Functional food products and ingredients have had a big year, and this looks set to continue into 2023. Consumers want more from their food than simple calorie injections now – and this has only been amplified by factors like the global pandemic, evolving science and broader food availability.
Foods and ingredients which can offer more than just energy or a pleasant taste – be that a more balanced gut microbiome, a better night’s sleep, a boosted immune system or any other functional gains – will be the real stars in 2023 and beyond.
With consumers more interested in this highly innovative section of the industry than ever before, here are the trends to look out for in the year ahead:
Products which straddle the supplement/food divide
A large portion of people interested in functional foods will already take at least one kind of supplement to aid their health and wellbeing. However as Laura Swain, Food, Beverage & Hospitality Editor at consumer insights company Stylus, explained in a recent Food Matters Live Trends Panel, functional food manufacturers should be wary of contributing to “pill fatigue”. Additionally, she pointed out younger generations in particular want their functional foods to “feel like a treat rather than a chore”.
As a result, Laura predicts that companies which can hone innovative and engaging ways to consume functional ingredients will become popular among consumers. She gives the example of US-based start-up Sourse, which has transformed the traditional daily multivitamin using chocolate. Instead of a pill capsule or chewable dose, consumers can consume their vitamins while enjoying fortified chocolate treats instead.
Collagen that is better for the environment
Collagen has been a perennially popular functional ingredient for several years now, with experts touting it for its skin, bone and general wellbeing benefits. However as Holland & Barrett Senior Nutritionist Alex Glover points out that many collagen-based functional foods on the market right now utilise bovine collagen, which isn’t a sustainable source of the ingredient.
He predicts that plant-based and fermented types of collagen are set to grow in popularity in 2023 as consumers seek out solutions which have a lower environmental impact. Several start-ups are already working within this space, including Jellatech and Aleph Farms.
Functional foods that value personal and planetary health equally
Following on from more environmentally friendly collagen, functional foods which leverage sustainability principles are also set to be popular. There are many forms that this may take, Laura explains, including foods made with fruit skins, pits and waste and those made with algae, which has a host of functional benefits and a very low environmental footprint.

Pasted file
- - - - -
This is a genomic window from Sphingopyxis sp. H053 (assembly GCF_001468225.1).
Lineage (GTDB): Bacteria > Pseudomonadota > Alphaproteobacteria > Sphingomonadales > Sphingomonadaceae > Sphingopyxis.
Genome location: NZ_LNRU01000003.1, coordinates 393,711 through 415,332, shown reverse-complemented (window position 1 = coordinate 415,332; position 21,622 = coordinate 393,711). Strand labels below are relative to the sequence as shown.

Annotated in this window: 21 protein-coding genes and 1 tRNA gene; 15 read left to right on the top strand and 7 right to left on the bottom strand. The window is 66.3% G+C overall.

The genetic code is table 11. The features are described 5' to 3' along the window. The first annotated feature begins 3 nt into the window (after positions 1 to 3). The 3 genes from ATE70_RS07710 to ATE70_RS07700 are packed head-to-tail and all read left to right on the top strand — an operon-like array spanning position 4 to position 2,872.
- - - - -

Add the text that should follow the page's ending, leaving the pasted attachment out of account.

She also predicts that 2023 will be the year we begin seeing companies leveraging soil health as a means to delivering more effective functional food. Plant and human microbiomes are akin in composition and share similar bacteria types. Microbes, vitamins and minerals from soil can be absorbed by fruits and vegetables and have positive impacts on the human gut microbiome.
Mushrooms are set for a big year in 2023, according to Alex. “From a solely nutritional viewpoint, mushrooms don’t offer us much,” he explained in the Trends Panel, but as functional ingredients there is huge potential across the many species of edible mushrooms.
Lion’s mane mushrooms, for example, have been shown to have neuroprotective effects (helping to safeguard the health of brain cells) as well as having an abundance of the heart-friendly fibre beta-glucan; meanwhile more common varieties like button and shiitake mushrooms can be utilised for their anti-inflammatory properties.
Mushrooms are already making their way into plenty of functional food formulations, but expect to see them front and centre in 2023 – especially with products like Rheal’s mushroom Hot Chocolate powder and Dirtea’s Reishi Mushroom Tea.
Functional drinks appearing in bars
Low and no alcohol drinks have been enjoying a surge in popularity in recent years as large numbers of consumers reassess their relationship with alcohol. Alongside boasting a hangover-free drinking experience, many of these drinks come with added functional benefits – from vitamin D, to fermented ingredients for good gut health, and CBD to boost mood.
Many experts like Laura predict that 2023 will be the year these drinks finally make their way into bars, as hospitality providers look to cater to a widening market of non-drinkers. Expect to soon see non-alcoholic cocktails and signature drinks which offer a range of functional benefits on a drinks menu near you.